In 2020 and 2021, listeners to Radio 4’s Today programme were given regular updates on my mother Tricia Blakstad’s descent into dementia, exacerbated by the isolation imposed by lockdown. Though her husband, Michael, was regularly interviewed about her story, she had no idea she had become a national talking point.
When Tricia, who has died aged 81, was diagnosed with Alzheimer’s disease in 2019, Michael already had Parkinson’s. The couple moved to a retirement village, but by the time the pandemic struck, her condition had worsened and she moved again, into a care home, in July 2020.
Michael accompanied her into the home, worried about the potential effects of isolation, but was unable to stay with her long because of the restrictions. Over the following year, she was isolated in her bedroom for 17 weeks in total, with no visitors beyond masked carers bringing meals and medication.
Unsurprisingly, her Alzheimer’s worsened at an unusually rapid rate, and she was moved to a nursing home more specialised in dementia care. Her health improved in these new surroundings, but her cognitive powers continued to decline until she finally lost the struggle.
Tricia was born in Chorley, Lancashire, to Robert Wotherspoon, the local county solicitor, and his wife, Beryl (nee Jackson). She went to Cheltenham Ladies’ college and then, after her parents vetoed the idea of a fine art degree, studied architecture at Sheffield University, where she met Michael Blakstad, who was then a trainee television director.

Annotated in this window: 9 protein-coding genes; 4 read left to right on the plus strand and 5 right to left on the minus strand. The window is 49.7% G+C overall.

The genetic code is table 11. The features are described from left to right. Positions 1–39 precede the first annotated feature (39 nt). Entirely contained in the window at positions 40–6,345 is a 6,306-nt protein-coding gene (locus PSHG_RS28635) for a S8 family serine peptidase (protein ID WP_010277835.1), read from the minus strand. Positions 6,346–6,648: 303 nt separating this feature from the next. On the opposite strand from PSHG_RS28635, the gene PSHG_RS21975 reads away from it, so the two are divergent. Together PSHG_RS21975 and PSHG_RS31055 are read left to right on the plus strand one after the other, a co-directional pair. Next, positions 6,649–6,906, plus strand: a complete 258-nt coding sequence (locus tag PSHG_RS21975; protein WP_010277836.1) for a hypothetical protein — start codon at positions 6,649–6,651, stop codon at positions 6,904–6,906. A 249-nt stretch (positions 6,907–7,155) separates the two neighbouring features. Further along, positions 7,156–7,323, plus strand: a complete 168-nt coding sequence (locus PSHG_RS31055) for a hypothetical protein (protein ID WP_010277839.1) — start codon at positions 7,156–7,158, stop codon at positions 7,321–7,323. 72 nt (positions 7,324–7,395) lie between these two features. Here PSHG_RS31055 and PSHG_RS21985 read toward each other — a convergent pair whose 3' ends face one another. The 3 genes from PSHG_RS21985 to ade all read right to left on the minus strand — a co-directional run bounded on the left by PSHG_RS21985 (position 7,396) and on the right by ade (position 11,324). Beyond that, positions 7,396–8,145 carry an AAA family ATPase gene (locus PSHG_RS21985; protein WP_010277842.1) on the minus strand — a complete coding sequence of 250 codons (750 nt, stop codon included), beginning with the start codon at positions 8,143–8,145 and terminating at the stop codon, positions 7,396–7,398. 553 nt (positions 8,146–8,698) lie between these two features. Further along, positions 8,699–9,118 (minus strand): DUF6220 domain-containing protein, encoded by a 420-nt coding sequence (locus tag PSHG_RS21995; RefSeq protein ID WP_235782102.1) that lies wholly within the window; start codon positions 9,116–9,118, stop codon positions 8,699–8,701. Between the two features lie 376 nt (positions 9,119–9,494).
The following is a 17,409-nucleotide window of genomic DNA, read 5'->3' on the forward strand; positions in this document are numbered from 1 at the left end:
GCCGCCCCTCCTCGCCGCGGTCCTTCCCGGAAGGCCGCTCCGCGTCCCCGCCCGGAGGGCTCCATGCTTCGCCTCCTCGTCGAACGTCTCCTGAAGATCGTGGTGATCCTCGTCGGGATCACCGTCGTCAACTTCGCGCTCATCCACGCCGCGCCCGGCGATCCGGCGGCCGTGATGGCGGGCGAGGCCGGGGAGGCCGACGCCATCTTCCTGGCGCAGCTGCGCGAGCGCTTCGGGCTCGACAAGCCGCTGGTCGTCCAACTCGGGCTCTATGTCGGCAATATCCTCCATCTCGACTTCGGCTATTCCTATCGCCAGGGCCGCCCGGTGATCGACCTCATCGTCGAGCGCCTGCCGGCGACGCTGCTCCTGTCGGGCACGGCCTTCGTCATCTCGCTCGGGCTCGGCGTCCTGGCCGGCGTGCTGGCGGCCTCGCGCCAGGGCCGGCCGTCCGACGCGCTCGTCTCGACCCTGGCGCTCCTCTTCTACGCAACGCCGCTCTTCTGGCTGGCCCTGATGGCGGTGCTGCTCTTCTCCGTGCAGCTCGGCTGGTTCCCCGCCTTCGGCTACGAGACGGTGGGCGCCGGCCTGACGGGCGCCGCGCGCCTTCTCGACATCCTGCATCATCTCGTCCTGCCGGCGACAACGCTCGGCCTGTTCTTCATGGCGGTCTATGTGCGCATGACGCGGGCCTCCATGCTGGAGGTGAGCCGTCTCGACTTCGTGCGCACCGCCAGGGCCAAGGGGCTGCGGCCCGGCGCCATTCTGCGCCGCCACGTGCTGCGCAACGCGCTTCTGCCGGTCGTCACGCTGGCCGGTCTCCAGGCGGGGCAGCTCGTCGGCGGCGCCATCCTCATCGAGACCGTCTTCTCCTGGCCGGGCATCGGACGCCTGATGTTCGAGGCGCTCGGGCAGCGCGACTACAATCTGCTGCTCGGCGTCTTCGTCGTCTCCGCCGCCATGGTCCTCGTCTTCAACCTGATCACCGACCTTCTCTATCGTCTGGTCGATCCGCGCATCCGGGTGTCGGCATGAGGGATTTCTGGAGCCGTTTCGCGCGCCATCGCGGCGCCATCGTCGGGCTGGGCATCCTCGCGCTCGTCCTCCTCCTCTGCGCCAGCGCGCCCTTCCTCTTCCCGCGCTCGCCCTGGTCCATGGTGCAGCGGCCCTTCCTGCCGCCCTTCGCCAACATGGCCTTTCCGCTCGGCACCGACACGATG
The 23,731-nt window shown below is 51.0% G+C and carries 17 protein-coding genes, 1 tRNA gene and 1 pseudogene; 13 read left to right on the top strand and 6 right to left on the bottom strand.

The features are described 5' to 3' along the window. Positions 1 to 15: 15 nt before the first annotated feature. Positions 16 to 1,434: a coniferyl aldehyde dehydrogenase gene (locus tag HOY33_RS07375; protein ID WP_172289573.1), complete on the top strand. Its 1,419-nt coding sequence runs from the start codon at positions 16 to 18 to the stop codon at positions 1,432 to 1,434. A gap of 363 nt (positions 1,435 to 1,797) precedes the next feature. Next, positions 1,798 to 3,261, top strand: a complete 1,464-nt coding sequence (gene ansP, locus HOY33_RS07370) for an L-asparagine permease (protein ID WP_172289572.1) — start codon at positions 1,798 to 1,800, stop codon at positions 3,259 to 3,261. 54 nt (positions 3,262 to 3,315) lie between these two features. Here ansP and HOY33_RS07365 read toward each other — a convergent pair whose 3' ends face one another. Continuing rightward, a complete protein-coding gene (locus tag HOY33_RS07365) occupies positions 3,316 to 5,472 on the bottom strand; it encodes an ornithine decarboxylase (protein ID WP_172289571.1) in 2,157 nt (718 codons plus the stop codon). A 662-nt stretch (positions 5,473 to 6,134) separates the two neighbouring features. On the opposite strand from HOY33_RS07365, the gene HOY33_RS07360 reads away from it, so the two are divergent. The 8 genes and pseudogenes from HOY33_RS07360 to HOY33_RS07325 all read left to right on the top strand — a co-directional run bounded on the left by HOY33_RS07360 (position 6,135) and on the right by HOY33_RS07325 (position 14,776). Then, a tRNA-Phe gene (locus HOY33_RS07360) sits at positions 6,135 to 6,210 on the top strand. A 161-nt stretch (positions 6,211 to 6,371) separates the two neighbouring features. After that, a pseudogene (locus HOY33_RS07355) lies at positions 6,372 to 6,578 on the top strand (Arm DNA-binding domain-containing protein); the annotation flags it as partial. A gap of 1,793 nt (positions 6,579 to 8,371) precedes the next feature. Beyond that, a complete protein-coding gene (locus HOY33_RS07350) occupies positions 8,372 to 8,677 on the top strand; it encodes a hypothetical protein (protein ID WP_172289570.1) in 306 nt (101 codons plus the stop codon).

After Tricia switched to study at the Bartlett School of Architecture in London, she took a holiday relief job at the BBC’s design department and was soon confirmed in a staff job, designing scenery for series including Doctor Who and Dr Finlay’s Casebook.
She married Michael in 1965. They had three children in quick succession, and given the BBC’s then less enlightened attitude to maternity leave, she was forced to step down from her job. Later, when the children were older, she retrained as a computer programmer and worked in that role for the London borough of Hammersmith.
In 1980 Michael became director of programmes for Television South and the family moved to East Meon in Hampshire, where for 40 years Tricia was a key figure in village life. Once there she was finally able to study for her fine arts degree, at the Surrey Institute of Art and Design in Farnham, and she also became a director of the Beatrice Royal art gallery in nearby Eastleigh.
She is survived by Michael, by their children, Karen, Sofie and me, five grandchildren, Bjorn, Francesca, Sofia, Benedict and Matteo, and brother Ian.